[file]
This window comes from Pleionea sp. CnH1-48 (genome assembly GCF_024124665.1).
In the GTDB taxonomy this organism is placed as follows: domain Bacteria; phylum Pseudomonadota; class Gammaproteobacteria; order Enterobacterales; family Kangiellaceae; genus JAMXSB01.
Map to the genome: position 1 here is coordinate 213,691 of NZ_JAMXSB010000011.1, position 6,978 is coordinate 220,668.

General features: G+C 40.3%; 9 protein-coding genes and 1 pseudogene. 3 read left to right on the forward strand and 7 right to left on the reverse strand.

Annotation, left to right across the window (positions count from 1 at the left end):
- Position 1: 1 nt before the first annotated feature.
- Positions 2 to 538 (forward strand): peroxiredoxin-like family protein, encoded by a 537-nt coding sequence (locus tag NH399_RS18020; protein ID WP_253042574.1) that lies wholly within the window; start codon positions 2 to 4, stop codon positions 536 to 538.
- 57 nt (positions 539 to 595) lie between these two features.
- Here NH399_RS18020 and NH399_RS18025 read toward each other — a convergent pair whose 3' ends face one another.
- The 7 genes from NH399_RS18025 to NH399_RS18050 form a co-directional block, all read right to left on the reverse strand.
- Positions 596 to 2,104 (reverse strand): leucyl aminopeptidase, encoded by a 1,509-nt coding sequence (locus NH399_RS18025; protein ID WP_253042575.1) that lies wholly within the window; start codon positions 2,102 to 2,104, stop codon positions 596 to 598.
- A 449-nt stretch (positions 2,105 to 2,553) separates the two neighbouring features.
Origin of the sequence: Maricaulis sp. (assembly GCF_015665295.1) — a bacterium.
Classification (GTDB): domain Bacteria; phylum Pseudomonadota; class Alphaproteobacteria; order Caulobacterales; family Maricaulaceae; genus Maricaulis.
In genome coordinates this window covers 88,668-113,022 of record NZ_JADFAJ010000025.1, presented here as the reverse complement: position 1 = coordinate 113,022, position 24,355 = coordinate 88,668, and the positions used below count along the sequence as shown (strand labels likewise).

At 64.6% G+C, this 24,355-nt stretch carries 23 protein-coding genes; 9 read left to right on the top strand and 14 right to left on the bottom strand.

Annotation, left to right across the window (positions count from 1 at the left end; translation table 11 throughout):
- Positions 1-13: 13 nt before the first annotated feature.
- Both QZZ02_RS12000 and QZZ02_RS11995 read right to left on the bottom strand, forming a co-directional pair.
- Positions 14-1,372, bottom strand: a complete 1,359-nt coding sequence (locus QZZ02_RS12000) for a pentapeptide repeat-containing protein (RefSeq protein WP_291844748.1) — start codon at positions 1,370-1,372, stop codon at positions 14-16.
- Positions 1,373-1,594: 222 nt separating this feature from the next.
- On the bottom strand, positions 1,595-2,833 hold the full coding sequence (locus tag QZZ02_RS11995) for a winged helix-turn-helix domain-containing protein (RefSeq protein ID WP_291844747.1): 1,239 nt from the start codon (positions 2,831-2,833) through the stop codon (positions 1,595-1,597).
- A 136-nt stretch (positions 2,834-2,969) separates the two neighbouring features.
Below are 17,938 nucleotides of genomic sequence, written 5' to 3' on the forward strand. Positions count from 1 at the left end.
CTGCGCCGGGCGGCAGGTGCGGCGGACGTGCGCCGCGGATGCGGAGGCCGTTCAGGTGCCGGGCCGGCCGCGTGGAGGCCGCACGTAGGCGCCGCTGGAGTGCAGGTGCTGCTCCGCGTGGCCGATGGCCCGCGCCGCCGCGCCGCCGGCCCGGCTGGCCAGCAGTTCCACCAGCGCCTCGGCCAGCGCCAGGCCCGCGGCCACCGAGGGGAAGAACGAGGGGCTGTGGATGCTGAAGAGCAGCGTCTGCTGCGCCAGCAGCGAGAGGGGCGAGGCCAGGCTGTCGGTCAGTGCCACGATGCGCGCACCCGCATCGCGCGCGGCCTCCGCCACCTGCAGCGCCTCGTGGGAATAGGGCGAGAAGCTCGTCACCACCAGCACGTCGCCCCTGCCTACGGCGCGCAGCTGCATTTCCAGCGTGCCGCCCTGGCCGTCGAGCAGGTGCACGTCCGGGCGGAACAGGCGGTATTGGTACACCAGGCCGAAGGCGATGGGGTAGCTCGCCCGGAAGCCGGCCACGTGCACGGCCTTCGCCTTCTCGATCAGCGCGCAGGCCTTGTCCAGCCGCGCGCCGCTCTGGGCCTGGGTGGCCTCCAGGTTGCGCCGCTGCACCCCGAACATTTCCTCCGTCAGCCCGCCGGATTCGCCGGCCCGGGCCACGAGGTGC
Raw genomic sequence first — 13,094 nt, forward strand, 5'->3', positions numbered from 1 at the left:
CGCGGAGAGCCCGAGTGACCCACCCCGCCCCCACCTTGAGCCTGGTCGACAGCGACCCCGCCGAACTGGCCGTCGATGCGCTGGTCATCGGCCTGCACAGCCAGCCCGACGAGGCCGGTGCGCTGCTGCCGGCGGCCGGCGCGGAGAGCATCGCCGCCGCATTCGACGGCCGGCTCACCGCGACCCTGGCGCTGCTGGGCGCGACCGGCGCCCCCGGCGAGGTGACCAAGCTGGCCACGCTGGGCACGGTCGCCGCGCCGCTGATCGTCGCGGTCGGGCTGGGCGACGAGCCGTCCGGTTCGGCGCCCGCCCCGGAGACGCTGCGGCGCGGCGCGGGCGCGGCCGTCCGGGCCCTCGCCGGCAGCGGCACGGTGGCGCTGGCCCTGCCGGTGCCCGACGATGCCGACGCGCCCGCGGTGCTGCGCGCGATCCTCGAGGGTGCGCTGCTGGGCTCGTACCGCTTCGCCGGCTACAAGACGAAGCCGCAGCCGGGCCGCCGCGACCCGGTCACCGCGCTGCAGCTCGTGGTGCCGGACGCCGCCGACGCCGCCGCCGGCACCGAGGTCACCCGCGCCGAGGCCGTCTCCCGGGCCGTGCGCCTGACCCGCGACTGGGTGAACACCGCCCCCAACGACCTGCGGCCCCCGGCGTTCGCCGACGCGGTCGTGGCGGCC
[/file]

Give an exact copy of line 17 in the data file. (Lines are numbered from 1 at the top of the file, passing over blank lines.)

Annotation, left to right across the window (positions count from 1 at the left end; translation table 11 throughout):